As an expecting father I find myself drawn toward health news for pregnancy and infants, so this New York Times article about children suffering from sleep apnea caught my eye. I was happy to focus on a health piece because these types of articles have real-life impact for many readers. Now, when a child begins snoring in their sleep, parents who read this will likely want to discuss it with their pediatrician.

As I evaluated the sources I quickly came to trust them because of their titles. First, we have Barrett Treadway’s mother. Clearly, Mrs. Treadway is a subject matter expert of her daughter’s sleep habits, even admitting herself that she became aware of how severe the issue was after sharing a bed with her child. Then we have Dr. David Gozal, a pediatric sleep specialist, whose title literally refers to every aspect of this story. Not to mention he and colleagues published research in 2008 in this area in Pediatric Neurology. And finally, we have yet another medical professional with published credentials. Carole L. Marcus, a professor of pediatrics at the Children’s Hospital of Philadelphia, and her colleagues conducted research on the benefits of the positive airway pressure (PAP) machine with children.

Given the two medical professionals’ titles and their articles in peer-reviewed publications, I trust these sources whole-heartedly.

This article is a great example of journalism of verifications because focuses on a well-researched topic and answering questions. I researched Jane Brody, the author, and found that she’s an award winning columnist who has been reporting on medicine and biology for almost 50 years. Given her long history of writing in this field, I have a sense of trust with the reporter’s knowledge.

Given that it is not unusual for a doctor to wear multiple hats, I did an online check of their names to ensure they had no affiliation with a company that produces PAP machines or weight-loss products for children. Since I found no affiliations that would suggest their research had other motives, I feel confident that these sources were well-chosen for this story.

Overall, I believe article is sound and credible Brody did a good job of just gathering the facts and sticking to the story rather than add bias or his own personal opinion.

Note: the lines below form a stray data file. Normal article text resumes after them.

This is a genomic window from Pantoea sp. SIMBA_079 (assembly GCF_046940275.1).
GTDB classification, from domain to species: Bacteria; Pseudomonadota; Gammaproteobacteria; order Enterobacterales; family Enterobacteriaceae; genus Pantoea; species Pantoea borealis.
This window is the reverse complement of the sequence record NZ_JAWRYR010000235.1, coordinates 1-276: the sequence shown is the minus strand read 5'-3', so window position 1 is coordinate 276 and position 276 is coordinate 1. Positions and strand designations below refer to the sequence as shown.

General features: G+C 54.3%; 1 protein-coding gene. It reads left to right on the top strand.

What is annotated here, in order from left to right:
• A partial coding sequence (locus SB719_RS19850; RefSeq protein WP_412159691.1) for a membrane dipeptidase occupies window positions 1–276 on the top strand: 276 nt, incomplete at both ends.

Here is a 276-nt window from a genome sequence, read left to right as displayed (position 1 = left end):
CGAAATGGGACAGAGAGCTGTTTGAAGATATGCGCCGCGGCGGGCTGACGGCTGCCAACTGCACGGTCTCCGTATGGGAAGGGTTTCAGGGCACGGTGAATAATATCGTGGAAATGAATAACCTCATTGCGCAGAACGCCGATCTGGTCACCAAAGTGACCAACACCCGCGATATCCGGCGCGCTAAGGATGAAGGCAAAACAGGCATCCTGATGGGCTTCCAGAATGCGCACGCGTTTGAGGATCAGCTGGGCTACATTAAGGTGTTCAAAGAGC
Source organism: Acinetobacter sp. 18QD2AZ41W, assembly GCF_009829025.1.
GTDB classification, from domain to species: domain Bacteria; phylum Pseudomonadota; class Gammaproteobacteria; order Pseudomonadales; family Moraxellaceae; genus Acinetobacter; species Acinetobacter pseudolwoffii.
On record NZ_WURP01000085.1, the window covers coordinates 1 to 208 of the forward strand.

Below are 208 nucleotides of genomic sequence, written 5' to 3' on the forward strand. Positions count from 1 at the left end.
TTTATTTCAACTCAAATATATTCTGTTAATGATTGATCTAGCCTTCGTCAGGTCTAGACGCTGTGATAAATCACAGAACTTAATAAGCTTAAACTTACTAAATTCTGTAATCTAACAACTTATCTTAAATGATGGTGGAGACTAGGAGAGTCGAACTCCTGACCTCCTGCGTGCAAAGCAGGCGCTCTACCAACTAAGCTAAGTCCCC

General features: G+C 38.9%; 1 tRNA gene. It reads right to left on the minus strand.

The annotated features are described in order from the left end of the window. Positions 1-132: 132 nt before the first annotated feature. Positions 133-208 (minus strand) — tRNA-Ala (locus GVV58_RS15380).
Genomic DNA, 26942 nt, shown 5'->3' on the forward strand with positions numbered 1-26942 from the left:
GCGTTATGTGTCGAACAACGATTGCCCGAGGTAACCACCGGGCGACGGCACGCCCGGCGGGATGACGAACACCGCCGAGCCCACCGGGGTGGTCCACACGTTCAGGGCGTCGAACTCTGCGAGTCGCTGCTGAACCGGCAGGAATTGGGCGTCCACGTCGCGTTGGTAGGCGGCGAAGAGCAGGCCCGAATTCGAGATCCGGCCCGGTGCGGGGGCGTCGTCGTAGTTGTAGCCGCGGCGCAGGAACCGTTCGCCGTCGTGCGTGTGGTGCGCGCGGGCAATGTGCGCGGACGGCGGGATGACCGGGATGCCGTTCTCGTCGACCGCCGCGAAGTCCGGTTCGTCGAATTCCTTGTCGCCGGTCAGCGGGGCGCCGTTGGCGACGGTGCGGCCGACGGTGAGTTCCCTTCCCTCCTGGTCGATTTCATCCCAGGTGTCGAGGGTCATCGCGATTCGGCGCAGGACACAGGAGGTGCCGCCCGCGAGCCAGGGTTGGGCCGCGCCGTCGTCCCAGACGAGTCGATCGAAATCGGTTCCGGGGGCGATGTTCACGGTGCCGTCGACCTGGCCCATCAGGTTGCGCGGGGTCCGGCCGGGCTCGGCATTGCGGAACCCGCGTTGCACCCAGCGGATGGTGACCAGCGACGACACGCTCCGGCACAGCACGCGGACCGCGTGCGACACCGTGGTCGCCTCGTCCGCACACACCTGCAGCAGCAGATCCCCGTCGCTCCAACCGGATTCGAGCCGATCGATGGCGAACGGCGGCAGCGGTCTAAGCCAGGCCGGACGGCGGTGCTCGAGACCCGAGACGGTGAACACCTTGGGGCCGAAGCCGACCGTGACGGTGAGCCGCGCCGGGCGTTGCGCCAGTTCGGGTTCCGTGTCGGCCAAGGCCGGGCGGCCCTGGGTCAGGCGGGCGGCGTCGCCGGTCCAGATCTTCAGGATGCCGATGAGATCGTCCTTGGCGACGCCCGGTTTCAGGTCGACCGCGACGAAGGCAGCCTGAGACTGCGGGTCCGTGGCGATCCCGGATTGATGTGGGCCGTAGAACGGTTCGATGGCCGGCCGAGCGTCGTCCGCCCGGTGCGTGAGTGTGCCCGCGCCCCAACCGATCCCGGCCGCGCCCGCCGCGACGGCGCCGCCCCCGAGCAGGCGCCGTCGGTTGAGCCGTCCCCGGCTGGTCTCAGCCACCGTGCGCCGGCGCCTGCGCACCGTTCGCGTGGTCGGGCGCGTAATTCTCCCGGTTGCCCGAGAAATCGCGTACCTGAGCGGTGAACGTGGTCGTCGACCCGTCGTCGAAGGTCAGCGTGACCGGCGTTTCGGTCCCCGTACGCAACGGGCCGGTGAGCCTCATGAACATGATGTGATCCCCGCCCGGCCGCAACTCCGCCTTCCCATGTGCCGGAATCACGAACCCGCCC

1. Bloggers play an interesting role in the world of communications. Anyone can have a blog – and while that’s great for giving a voice to the “little guy,” it can also be very dangerous because some people truly believe that if it’s online, it’s legitimate. There are some very well-researched bloggers, who are attempting to serve a purpose or fill an information void, but it has been my experience that these are the exception to the rule. Typically, bloggers use their platform to produce poorly referenced Op-Ed pieces. Of course, as you read my blog I’ll do my best to be in the minority category! If the blogger is making a statement, it’s important to scan for a source. Whenever I’m looking at a story from a blog, if I don’t see a source and the headline or first couple sentences indicate they’re taking a stand on a subject, I’ll stop reading. I have a lot of people I work with and interact with and I can get opinions from them. If a blogger is attempting to inform or sway a topic’s discussion I want some solid reporting, not just their observations. As far as trusting non-professionals, I will say that journalism is a lot more like a trade than many professions. I don’t think it requires a four-year degree to contribute to the field of journalism, but I do think there has to be some mentoring and even some on-the-job training. A lot of the mistakes I made in my early days reporting were rectified in the newsroom after class. So, if a non-professional is passionate and learns the skills of our trade and does their best to apply them, I think they can definitely contribute trustworthy products to the industry.
  2. Social media has done to spreading information what the airplane did to transportation. It’s taken something that existed already and made it incredibly faster and, in doing so, spread messages around the world. Whenever talk of social media and its impact arises, I always think of the Arab Spring. Twitter became the world’s eyes and ears at the front-line of civilian unrest. Social media was not only responsible for sharing this information with the world, but it also helped the organizers of these events share information with the local public, and people on the street coordinate with each other. People could find out where protests were happening, where there was violence, and what was going to happen next on their phone. This real-time information led to masses converging and demonstrating against their governments.

References:
Arab Spring. (n.d.). In Wikipedia. Retrieved July 28, 2015, from https://en.wikipedia.org/wiki/Arab_Spring

Brody, Jane. (2015, July 27). Snoring Children May Suffer From Sleep Apnea. Retrieved July 28, 2015, from http://well.blogs.nytimes.com/2015/07/27/snoring-children-may-suffer-from-sleep-apnea/?ref=health

Brody, Jane. (n.d.) Jane Brody’s Bio. Retrieved July 29, 2015 from http://janebrody.net/bio.html

Advertisements